It won’t take too long to finish Psychonauts in the Rhobmus of Ruin, with my playthrough lasting close to three hours. I spent a bit of time playing around and taking in the environment too, so gamers with a keener eye and a brighter mind could easily see the ending within two hours. Whilst I think the game is definitely worth the entry fee, I would’ve appreciated a bit of a bigger experience; I enjoyed exploring the world and using my abilities, but I felt I didn’t get to use them all enough by the end. I would’ve liked to have blasted and burned a few more things – I wish there was some sort of extra game mode or ‘play area’ where I could toy around with my powers freely, with the main game not always giving you enough to simply fool around with.
Visually Psychonauts in the Rhobmus of Ruin looks fantastic, even with the lower resolution limitations that come with the Playstation VR headset. The vibrant surroundings and characters look great, whilst there was barely any evidence of the jagged edges that are common place in virtual reality titles. The simplistic nature of the graphics might not seem as impressive as the likes of ‘Resident Evil 7’ or ‘Robinson: The Journey’ at first glance, but the fact it manages to maintain a high quality level of visual fidelity that looks impressive from all angles results in Psychonauts in the Rhobmus of Ruin being one of the best looking titles available on the Playstation VR.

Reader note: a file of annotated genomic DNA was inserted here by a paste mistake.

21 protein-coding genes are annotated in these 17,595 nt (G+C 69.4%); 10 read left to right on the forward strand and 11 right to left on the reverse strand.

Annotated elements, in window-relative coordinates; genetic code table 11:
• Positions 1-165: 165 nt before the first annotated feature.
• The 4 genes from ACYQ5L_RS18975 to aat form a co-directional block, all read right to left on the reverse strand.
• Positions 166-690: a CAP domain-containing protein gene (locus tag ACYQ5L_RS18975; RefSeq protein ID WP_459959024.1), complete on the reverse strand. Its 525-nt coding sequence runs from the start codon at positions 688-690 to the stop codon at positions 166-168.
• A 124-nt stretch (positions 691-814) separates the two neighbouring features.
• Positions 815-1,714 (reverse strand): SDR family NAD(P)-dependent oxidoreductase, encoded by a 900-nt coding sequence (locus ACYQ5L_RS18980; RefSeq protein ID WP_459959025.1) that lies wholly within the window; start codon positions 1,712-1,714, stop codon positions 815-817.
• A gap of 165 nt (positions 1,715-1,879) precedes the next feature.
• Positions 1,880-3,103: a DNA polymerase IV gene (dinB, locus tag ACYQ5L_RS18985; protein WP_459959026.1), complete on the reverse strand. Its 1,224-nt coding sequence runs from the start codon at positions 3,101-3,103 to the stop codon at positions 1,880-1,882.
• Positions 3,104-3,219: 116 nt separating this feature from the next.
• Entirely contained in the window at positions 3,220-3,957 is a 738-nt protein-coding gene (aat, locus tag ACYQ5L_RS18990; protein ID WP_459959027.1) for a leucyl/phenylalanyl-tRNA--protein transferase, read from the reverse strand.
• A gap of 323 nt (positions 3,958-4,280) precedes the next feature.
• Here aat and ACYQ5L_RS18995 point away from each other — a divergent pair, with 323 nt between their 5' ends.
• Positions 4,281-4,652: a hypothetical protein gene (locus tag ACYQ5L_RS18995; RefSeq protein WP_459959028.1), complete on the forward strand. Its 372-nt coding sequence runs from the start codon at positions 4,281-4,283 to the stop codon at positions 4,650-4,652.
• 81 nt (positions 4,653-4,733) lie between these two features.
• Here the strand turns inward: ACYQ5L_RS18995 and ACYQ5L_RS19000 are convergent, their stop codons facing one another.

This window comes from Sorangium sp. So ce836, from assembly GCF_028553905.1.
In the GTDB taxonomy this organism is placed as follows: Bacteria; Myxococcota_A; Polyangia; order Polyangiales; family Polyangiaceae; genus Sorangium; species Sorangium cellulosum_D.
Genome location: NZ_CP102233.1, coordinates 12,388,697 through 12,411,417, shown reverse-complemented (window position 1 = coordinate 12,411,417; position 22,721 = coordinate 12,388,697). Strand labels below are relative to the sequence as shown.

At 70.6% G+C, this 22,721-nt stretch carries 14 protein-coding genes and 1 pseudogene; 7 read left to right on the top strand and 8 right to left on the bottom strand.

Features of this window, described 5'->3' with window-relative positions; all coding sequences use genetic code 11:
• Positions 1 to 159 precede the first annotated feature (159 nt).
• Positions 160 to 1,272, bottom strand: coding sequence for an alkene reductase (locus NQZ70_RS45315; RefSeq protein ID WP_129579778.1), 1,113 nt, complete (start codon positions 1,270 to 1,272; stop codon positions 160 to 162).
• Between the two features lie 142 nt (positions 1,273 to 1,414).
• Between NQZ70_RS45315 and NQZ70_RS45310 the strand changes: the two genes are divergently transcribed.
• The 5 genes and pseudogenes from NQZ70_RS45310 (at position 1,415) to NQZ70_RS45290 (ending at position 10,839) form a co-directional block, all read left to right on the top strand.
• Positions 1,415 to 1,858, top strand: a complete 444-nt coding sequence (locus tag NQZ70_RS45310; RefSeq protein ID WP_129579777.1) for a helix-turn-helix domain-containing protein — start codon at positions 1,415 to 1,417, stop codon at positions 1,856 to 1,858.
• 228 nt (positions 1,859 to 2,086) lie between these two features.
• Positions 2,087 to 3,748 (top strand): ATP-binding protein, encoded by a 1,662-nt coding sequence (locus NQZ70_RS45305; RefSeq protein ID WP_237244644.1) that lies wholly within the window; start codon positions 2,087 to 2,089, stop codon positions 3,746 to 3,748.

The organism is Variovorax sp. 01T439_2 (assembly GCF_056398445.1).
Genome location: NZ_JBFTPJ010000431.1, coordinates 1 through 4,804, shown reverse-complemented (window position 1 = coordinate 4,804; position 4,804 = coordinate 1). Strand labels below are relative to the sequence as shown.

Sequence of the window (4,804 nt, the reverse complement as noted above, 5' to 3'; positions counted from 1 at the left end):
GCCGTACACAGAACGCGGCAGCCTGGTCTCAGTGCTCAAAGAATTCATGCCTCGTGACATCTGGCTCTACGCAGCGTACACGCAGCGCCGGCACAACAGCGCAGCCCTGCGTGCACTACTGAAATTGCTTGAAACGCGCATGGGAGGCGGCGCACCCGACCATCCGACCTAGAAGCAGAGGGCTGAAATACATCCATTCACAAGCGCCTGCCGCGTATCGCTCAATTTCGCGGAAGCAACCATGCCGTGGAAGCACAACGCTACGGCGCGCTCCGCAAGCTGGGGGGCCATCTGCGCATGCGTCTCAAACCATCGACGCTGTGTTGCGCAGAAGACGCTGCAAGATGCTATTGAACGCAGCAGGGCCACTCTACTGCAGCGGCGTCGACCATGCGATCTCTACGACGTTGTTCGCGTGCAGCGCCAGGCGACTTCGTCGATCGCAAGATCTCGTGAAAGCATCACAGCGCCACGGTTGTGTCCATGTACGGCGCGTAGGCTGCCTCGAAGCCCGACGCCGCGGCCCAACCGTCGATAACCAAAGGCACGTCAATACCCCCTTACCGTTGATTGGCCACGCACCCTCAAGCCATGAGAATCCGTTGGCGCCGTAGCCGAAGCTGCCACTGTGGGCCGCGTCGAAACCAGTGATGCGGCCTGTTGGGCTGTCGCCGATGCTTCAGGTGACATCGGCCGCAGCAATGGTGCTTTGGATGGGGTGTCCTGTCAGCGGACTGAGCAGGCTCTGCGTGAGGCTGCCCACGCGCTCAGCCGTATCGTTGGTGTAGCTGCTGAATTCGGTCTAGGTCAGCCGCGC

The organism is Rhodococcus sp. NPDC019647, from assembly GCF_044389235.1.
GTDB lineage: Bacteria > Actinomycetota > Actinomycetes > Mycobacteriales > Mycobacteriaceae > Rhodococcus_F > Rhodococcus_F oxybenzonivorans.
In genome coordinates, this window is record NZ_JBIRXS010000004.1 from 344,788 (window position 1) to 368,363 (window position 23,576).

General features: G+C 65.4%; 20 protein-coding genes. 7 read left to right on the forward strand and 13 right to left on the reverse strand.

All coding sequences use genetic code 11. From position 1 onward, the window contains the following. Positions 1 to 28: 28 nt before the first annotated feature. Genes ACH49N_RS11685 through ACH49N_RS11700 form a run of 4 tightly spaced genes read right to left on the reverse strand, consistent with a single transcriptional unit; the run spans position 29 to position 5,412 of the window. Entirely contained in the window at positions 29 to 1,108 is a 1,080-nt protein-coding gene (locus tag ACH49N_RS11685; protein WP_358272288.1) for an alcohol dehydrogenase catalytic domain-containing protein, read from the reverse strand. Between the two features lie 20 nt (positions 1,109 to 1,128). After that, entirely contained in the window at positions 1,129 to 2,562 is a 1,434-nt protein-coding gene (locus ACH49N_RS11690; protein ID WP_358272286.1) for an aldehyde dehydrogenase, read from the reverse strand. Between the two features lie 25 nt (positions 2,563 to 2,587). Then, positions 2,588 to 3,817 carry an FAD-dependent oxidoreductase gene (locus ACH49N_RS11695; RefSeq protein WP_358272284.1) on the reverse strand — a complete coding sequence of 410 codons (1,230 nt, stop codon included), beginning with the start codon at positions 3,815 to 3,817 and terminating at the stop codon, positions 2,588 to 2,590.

‘Psychonauts’ fans are going to be heaven when playing Psychonauts in the Rhobmus of Ruin; the game provides the same bizarre humour, zany gameplay, and outrageous environments we’re used to from the original, whilst the first-person puzzler approach shows that Double Fine’s creativity is as strong as ever. Newcomers to the series will be fine too, with the game offering an introduction to characters and the world that just about anyone could follow.
It’s not the longest of games and there isn’t a whole to return to after playing through once, but Psychonauts in the Rhobmus of Ruin offers a great puzzling adventure that’s more than just a bit of filler content until the sequel’s upcoming release.
Developer: Double Fine Productions
Publisher: Double Fine Productions
Release Date: 21/02/2017
Format(s): Playstation VR